The IES Research Colloquium: Heidi Tworek

March 18, 2019

Heidi Tworek, Assistant Professor (History, UBC): “News from Germany: The Competition to Control World Communications, 1900-1945”

Lunch will be served at 12:00 pm
12:15 pm
CK Choi, Rm. #351

Abstract – Information warfare may seem like a new feature of our contemporary digital world. But it was just as crucial a century ago, when the great powers competed to control and expand their empires. This talk uncovers how Germans fought to regulate information at home and used the innovation of wireless technology to magnify their power abroad. Across two devastating wars, Germany attempted to build a powerful communication empire—and the Nazis manipulated the news to rise to dominance in Europe and further their global agenda.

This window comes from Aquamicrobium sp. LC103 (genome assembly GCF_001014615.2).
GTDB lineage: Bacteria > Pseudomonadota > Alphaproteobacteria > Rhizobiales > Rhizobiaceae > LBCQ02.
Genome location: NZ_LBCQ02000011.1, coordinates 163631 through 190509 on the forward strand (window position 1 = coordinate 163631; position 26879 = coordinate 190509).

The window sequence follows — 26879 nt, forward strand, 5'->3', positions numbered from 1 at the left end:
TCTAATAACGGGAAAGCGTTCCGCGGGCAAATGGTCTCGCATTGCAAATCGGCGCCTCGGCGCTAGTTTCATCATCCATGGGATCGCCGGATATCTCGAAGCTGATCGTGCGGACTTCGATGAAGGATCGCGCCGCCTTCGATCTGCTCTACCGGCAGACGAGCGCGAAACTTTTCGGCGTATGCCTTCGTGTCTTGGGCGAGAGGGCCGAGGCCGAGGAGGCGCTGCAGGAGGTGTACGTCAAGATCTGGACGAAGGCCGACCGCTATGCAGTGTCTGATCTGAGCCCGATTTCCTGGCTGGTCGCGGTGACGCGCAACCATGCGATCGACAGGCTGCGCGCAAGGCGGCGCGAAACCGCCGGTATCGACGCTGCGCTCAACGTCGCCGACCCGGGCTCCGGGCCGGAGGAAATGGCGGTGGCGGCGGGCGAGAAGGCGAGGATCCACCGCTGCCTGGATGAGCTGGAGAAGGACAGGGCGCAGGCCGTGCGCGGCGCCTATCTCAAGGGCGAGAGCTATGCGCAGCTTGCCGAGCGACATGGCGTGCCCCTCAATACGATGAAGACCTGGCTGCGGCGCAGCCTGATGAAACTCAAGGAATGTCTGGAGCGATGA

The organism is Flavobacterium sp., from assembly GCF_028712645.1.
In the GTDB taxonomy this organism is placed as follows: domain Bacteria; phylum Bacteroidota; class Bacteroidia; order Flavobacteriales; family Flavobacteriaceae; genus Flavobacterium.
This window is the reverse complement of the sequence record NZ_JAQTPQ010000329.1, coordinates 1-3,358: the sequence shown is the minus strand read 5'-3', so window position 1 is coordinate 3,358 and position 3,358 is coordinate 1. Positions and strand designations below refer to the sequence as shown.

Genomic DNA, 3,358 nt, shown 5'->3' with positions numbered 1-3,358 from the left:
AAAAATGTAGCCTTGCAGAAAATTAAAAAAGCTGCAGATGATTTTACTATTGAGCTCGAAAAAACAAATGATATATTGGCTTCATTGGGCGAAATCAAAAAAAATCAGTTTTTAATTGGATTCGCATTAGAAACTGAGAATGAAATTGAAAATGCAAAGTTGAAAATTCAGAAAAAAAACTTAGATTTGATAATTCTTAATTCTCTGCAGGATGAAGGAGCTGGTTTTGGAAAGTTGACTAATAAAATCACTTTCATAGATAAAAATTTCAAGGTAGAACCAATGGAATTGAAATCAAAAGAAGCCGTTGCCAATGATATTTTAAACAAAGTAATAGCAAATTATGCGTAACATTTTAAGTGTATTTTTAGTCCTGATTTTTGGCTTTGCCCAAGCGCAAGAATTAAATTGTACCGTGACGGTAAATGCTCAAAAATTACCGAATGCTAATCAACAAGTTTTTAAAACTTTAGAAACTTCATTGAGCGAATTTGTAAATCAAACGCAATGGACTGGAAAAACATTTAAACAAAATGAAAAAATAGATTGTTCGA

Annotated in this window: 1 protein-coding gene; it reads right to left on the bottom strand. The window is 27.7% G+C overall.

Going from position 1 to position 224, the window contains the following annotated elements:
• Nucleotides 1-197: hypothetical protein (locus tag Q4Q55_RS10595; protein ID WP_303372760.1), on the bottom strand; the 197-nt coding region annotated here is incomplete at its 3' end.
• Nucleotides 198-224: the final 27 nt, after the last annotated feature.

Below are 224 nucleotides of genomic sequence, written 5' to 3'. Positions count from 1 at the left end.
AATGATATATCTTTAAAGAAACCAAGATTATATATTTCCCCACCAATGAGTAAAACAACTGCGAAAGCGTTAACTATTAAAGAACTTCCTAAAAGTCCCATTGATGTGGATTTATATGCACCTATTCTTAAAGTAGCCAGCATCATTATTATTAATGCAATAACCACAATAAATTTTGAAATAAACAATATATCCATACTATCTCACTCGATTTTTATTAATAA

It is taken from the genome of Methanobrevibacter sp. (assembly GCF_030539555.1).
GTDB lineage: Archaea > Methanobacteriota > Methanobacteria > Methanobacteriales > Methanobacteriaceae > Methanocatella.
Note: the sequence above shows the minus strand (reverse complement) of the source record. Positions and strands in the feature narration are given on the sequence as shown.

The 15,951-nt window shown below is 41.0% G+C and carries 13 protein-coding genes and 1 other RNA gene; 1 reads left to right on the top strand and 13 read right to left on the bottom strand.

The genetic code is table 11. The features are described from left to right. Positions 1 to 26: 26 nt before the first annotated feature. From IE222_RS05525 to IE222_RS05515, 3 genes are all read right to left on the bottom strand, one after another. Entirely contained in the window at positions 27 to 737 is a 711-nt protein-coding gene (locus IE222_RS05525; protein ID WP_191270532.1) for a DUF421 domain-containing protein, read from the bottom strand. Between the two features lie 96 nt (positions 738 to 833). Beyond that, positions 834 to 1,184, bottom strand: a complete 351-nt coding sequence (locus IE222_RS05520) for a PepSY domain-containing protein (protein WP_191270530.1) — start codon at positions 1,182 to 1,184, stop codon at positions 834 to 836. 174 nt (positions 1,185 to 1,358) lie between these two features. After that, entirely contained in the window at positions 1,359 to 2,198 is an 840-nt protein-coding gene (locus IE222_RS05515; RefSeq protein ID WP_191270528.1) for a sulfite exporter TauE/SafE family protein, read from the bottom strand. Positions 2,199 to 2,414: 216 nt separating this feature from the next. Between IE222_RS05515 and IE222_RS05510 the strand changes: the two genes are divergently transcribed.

For nearly fifty years, across three different political regimes, Germany tried to control world communications—and nearly succeeded. From the turn of the twentieth century, German political and business elites worried that their British and French rivals dominated global news networks. Many Germans even blamed foreign media for Germany’s defeat in World War I. The key to the British and French advantage was their news agencies—companies whose power over the content and distribution of news was arguably greater than that wielded by Google or Facebook today. Communications networks became a crucial battleground for interwar domestic democracy and international influence everywhere from Latin America to East Asia. Imperial leaders, and their Weimar and Nazi successors, nurtured wireless technology to make news from Germany a major source of information across the globe. The Nazi mastery of global propaganda by the 1930s was built on decades of Germany’s obsession with the news.